The residents of Flint, MI have been the victims of a state government that chose to save money rather than provide safe drinking water. (here is a good recap.) Certainly, in the moment of decision for the state caretakers of Flint, the choice wasn’t so stark between saving money and providing water tainted with lead, but that, of course, was the result.
But that is just the presenting problem, in the lingo of social workers. Poisoning the residents of Flint wasn’t the intended outcome of the state’s effort to drag the city out of bankruptcy, it was a consequence of decades of policies that left the residents of Flint isolated and disempowered.
Desegregating schools and neighborhoods lost favor over the past forty years. As the idea of moving people around to give them access to safer neighborhoods and better schools fell out of fashion, the resulting resegregation of housing and schools left residents of low-income communities like Flint isolated.
The people of Flint lack the “bridging” power of social networks. This means that they literally can’t be heard outside of their own neighborhoods. Rich neighborhoods get better services than low-income ones because of their social networks. When rich people shout, government officials jump. When poor people shout, it is easy to ignore them because there are generally no ramifications for not listening (unless, of course, you are literally killing them with rusted water, then, eventually, someone will listen.) Isolated, low-income people have no regular social contact with powerful people. So, instead of bumping into Bill at the club and telling him that the water is brown, a person in Flint sends an email to firstname.lastname@example.org. It is as effective as opening their window and shouting into the wind.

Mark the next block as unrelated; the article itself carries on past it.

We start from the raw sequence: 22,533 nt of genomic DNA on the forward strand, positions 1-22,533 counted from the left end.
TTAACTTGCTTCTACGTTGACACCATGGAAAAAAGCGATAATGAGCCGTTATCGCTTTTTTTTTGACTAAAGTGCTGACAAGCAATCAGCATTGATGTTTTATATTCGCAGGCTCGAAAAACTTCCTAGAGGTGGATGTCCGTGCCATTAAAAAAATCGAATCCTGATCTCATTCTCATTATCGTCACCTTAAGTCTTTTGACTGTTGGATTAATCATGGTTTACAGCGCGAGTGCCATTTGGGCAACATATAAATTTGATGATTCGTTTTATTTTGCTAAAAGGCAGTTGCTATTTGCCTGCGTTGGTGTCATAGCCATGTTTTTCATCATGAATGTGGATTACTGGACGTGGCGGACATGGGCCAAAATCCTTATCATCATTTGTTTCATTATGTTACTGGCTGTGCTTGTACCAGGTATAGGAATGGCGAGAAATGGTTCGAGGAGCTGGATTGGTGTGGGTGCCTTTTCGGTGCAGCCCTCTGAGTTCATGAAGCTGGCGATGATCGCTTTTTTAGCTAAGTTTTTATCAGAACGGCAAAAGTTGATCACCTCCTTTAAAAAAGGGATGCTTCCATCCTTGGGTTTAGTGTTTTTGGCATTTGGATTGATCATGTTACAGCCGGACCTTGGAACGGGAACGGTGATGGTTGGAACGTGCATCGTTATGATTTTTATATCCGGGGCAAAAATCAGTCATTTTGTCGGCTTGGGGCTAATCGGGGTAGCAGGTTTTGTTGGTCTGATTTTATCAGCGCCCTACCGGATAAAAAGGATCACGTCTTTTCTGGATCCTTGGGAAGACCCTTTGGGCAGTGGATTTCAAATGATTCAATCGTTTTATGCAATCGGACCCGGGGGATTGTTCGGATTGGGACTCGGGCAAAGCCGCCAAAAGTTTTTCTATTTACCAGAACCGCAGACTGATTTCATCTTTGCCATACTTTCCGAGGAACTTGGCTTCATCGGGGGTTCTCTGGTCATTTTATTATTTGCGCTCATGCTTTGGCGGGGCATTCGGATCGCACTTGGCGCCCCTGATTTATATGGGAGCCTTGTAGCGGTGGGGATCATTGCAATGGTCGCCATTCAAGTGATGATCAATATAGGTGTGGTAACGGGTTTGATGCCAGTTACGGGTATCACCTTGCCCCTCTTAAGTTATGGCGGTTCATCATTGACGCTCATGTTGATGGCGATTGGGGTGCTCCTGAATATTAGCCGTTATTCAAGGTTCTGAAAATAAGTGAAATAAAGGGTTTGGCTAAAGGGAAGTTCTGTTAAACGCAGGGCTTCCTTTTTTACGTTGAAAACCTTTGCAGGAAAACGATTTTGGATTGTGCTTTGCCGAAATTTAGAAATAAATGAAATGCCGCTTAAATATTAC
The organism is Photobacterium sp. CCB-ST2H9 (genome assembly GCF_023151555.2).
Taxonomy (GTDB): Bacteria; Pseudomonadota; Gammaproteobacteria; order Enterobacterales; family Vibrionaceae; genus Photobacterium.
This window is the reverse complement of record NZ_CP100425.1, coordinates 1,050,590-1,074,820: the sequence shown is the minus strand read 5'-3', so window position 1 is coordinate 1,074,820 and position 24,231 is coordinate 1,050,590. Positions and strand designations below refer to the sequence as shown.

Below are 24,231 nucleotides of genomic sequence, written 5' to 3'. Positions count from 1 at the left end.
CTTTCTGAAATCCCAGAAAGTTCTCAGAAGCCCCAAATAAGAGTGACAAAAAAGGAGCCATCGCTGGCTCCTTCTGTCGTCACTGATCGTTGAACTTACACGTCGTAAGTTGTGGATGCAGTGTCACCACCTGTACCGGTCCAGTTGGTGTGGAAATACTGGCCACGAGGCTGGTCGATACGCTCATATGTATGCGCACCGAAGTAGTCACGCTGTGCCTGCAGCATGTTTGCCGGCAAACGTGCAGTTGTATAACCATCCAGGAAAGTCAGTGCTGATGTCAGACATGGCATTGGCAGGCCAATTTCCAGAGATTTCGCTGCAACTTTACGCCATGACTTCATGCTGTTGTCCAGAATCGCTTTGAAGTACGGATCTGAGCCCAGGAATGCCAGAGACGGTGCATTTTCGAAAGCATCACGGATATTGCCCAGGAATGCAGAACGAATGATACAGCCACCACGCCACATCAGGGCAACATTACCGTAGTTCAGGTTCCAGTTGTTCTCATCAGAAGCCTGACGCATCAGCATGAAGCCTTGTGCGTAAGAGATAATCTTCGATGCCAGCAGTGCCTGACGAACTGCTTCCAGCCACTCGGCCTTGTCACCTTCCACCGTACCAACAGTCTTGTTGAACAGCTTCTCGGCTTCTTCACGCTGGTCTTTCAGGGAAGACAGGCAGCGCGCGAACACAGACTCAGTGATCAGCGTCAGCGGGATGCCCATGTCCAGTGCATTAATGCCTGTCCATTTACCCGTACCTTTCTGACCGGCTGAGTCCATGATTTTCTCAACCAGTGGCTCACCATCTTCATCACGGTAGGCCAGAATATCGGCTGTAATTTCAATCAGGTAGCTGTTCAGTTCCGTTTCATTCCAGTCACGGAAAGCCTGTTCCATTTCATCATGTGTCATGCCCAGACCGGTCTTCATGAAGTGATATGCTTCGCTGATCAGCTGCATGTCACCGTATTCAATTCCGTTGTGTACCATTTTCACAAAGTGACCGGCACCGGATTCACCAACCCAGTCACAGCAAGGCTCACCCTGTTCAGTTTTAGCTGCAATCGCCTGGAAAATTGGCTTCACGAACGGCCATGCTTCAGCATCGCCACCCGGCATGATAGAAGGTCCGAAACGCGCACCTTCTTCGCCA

I don’t believe that the policies of elected officials were intentionally created to harm the people of Flint. This doesn’t excuse the inaction after officials learned of the lead poisoning, but I consider that reflective ass-covering and fear for their jobs rather than intentional policy.
Social isolation is a huge barrier for low-income people to overcome. It results in communities being isolated and disempowered. Power means being heard, but you can only be heard if you have access to the right people to listen. Social media help the unheard have a voice, eventually, but as Eli Pariser outlined in his fantastic book, The Filter Bubble, commercialized online networks like Facebook and Twitter, are also isolating people by reinforcing their existing social networks rather than helping them bridge to new ones. (Here is a link to Eli’s Ted Talk.)
Income inequality is a bad, and historically bad in the United States right now, but social isolation is even worse for the well-being of people. Out of sight, out of mind, so the rich and powerful.